Help EDR610 : The Class : Families : Descriptive : Lesson2-1-1

 Descriptive Research

"Getting Our Bearings ... Where We've Been & Where We're Goin ... !"

Just to kind of recap: in the first module we got a good general overview of the whole research process. In other words: what parts or steps does 'research' contain? And this would be true regardless of the 'form' that the research takes; that is, 'research' could include:

  1. a dissertation;
  2. a published paper;
  3. a presentation of findings at a conference;
  4. a study commissioned by grant funding to solve
  5. a 'real-life' problem or need in a school, district, etc.

    (and the above are but a few examples of the "form," or "packaging," that "research" can take!)

  • Now, we are going to take a closeup view and spend some more detailed time on the individual steps, or pieces.
  • But, it would still be a good idea to look at the overall diagram of the research process time to time! Just so that we 'don't lose sight of the forest for the trees!' In other words, we need to keep in mind not only what the step is, but where it "fits" in the overall scheme of things!!!

  • Sooooo ... remember my 'oft-repeated reminder' to you that the research question or problem statement drives the entire research process? It is its very heart and soul!

    Let's spend some time now looking at various 'types,' or 'families' of research questions/problem statements in this lesson packet.

    Reminder! I'll use "research question" and "problem statement" interchangeably. The ONLY difference between them is in the 'grammatical form' of the sentence!

    1. Research Question: stated as a question, or interrogative sentence; e.g., "What are the primary motivating factors perceived by teacher-training applicants choosing to teach in rural school settings?"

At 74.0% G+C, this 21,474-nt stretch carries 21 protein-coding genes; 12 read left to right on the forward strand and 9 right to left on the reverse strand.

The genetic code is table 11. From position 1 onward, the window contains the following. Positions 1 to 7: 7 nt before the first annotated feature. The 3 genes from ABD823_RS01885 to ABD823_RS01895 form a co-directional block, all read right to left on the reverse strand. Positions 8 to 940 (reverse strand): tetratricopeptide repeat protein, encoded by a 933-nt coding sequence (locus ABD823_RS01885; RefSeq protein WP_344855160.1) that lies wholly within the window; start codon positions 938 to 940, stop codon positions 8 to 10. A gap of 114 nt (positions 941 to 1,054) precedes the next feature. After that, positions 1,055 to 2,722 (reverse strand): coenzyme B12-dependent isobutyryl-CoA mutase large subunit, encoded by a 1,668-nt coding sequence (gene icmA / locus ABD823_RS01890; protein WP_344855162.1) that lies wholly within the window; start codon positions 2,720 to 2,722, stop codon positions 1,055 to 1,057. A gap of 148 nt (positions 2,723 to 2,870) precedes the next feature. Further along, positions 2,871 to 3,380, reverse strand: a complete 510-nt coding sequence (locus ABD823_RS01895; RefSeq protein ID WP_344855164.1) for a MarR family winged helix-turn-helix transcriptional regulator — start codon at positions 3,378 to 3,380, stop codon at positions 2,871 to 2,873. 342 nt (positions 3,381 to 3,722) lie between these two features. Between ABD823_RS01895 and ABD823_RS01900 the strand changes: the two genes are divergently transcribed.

2. Problem Statement: the same idea stated in (declarative) sentence format: e.g., "This study is to identify the primary motivating factors perceived by teacher-training applicants choosing to teach in rural school settings."
    The "Basic Families" of Research Questions/Problem Statements:

    Descriptive: The first family of research we will look at is the descriptive research family. This would family would include the "what is/what are" questions or curiosities. You're simply identifying; e.g., determining the 'general state' of things.

    Examples: (& I've highlighted the "keywords," or identifying terms, that indicate these questions/statements are primarily "descriptive" in nature)

    1. What are the primary motivating factors perceived by teacher-training applicants choosing to teach in rural school settings?
    2. This study is to identify the median salary of first-year special education teachers in the state of Nevada. ( Or, we could have said, 'determine' instead of 'identify.'The key thing to consider is: does it sound like it's a 'what is/what are' identification-type question -- regardless of whether or not those terms appear exactly?)
    3. What is the major barrier to effective supervision identified by principals in rural school districts?
    Please note: It doesn't matter whether the form of the "answer" is qualitative (in words -- Nos. 1 & 3, above) or quantitative (in numbers -- No 2) -- or it could even be both (multimethod, as we discussed in the first lesson packet)! Rather, it's the purpose of the question (identify/what is what are) that determines the 'family' of research questions it belongs to!

    Notes on Descriptive Research

    Once you have completed this assignment, you should:

    Go on to Assignment 1: Descriptive Research Problem Statement
    Go back to Descriptive Research Family

    E-mail M. Dereshiwsky at statcatmd@aol.com
    Call M. Dereshiwsky at (520) 523-1892


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